One of the great observations of our secular moral theorists is that there is a sharp distinction between morality and law, between what it is good to do and what someone commands. Derek Parfit discusses this difference in his opus, On What Matters. Parfit claims that morality is irreducibly normative and that while natural facts can inform our decisions by making us more aware of the likely consequences of our actions, they do not in themselves have moral content. Parfit believes that we have fundamental object-given reasons to do good things and avoid doing bad things. For instance, cutting off your son’s arm for no reason is wrong, because this causes your son to suffer for no reason, and suffering for no reason is intrinsically bad. There is no possible universe in which it would be good to suffer for no reason. It is beyond even the capabilities of God to make it good to suffer for no reason. Even if God himself commanded everyone to cut off the arms of their sons, this would not make this action good, because unnecessary suffering is intrinsically harmful. If God sent people to hell for refusing to cut off the arms of their sons, this would not make refusing bad–this would make God bad. Those who resisted this command knowing the penalty is damnation would be brave, courageous, and selfless. They would be good.
If God is good, his goodness cannot come merely from his power. The ability to punish does not bestow any moral authority whatsoever, because actions are good or bad irrespective of what any being, person, or organization believes. To offer any semblance of justification, those who would cut off the arms of their sons because God ordered them to do so would have to believe that God had some good reason for demanding this, that they were not being ordered to mutilate their sons for no reason. This would require an extraordinary level of faith not merely in God’s existence and power but in God’s benevolence.
Once we accept the core secular moral principle that it is intrinsically and objectively bad to suffer for no reason regardless of what any being thinks or demands, this principle has all kinds of implications and places very large demands on us. There is a great deal of suffering in the world, and if we genuinely believe that suffering is bad, we are obliged to try to alleviate this suffering even at substantial cost to ourselves, with no hope of recompense. The secular moralist recognizes a duty to relieve suffering even though no God will reward this behavior. Indeed, secularists typically recognize a duty to relieve suffering even when many people will take advantage of them or even try to punish them for doing so, even when doing so may cost them their lives. The life of a secularist is especially precious because there is no belief in heaven. Dead is dead.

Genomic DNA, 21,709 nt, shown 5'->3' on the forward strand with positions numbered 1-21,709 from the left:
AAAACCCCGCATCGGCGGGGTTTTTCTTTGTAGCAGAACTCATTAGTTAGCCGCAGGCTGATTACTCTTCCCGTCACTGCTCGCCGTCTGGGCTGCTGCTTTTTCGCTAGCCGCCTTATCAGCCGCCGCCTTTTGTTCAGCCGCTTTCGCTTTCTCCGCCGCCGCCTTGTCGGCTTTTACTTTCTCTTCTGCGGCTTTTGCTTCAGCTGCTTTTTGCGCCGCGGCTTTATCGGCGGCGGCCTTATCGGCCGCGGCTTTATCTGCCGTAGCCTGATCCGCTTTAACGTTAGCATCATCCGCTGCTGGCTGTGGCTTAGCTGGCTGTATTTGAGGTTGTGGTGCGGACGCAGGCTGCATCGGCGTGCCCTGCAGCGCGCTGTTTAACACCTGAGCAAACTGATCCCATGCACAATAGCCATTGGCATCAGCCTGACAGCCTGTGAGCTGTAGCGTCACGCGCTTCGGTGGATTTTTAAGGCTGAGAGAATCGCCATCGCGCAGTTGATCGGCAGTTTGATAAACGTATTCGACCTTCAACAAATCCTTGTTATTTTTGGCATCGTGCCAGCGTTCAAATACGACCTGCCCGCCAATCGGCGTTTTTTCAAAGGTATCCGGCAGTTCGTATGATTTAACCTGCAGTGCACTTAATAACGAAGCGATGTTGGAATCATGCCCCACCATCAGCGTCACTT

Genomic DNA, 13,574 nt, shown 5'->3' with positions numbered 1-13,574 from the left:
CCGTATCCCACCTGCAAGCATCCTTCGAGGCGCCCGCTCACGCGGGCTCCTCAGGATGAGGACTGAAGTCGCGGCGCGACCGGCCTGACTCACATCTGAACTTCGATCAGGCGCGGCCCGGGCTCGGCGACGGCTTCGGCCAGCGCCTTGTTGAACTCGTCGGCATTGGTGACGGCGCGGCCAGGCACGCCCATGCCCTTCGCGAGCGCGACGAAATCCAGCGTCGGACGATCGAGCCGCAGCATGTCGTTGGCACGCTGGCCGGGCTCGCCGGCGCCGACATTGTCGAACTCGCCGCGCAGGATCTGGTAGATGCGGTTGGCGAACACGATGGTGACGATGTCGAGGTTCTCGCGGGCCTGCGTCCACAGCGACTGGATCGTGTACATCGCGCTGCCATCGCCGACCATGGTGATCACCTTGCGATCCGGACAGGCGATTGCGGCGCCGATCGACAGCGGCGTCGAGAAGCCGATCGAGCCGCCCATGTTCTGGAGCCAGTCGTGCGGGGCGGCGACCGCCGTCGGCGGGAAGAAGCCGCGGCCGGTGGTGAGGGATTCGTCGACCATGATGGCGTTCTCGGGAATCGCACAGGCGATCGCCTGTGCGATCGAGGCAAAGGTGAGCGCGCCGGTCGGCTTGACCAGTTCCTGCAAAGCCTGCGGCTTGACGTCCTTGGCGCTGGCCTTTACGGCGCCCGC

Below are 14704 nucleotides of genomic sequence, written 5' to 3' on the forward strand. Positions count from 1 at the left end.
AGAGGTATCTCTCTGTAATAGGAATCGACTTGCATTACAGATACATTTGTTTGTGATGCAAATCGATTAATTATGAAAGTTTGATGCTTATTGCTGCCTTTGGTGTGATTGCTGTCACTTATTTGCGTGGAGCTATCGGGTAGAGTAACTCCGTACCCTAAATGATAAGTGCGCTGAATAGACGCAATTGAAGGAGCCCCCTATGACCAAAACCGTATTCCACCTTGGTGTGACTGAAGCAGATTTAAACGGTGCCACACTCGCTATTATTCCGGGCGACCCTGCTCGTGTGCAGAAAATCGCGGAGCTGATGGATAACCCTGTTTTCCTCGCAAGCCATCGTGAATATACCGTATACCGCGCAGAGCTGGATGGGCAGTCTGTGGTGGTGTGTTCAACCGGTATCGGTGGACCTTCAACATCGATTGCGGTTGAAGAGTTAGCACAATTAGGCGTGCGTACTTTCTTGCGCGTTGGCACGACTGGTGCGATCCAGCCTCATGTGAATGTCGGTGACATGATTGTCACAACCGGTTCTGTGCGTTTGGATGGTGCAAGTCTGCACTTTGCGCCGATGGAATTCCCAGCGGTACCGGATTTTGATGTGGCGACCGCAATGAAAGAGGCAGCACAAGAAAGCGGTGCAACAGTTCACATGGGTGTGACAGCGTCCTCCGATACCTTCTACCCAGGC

Secular morality typically asks people to care about others even when those others will not reciprocate this care or will even actively seek to exploit the moralist, with no hope of reward. Consequently, many secularists fail to meet the demands of secular moral theory, which requires an extraordinary level of altruism and selflessness that goes far beyond anything required by any religious moral theory. This means that while many secular moral theories are objectively quite convincing on a theoretical level, they often fail to motivate people to undertake the massive sacrifices demanded in a practical context.
The core problem is the separateness of persons. Intellectually, we can recognize that suffering for no reason is bad not just for us, but for all beings. But we do not experience the suffering that these other beings experience–we are separate from them. So while we have very strong theoretical reasons to care about this suffering, in practice we find that these reasons do not compel us to undertake massive personal sacrifices. In Isaac Asimov’s Foundation series, Asimov explored the possibility that humanity one day might create a hive mind where the experiences of suffering and happiness are shared. Asimov rightly recognized that this would dissolve the separateness of persons and make it much easier for people to act morally. When they relieved another’s suffering, they would relieve their own suffering. The conflict between the selfish interest and the social interest would be eliminated.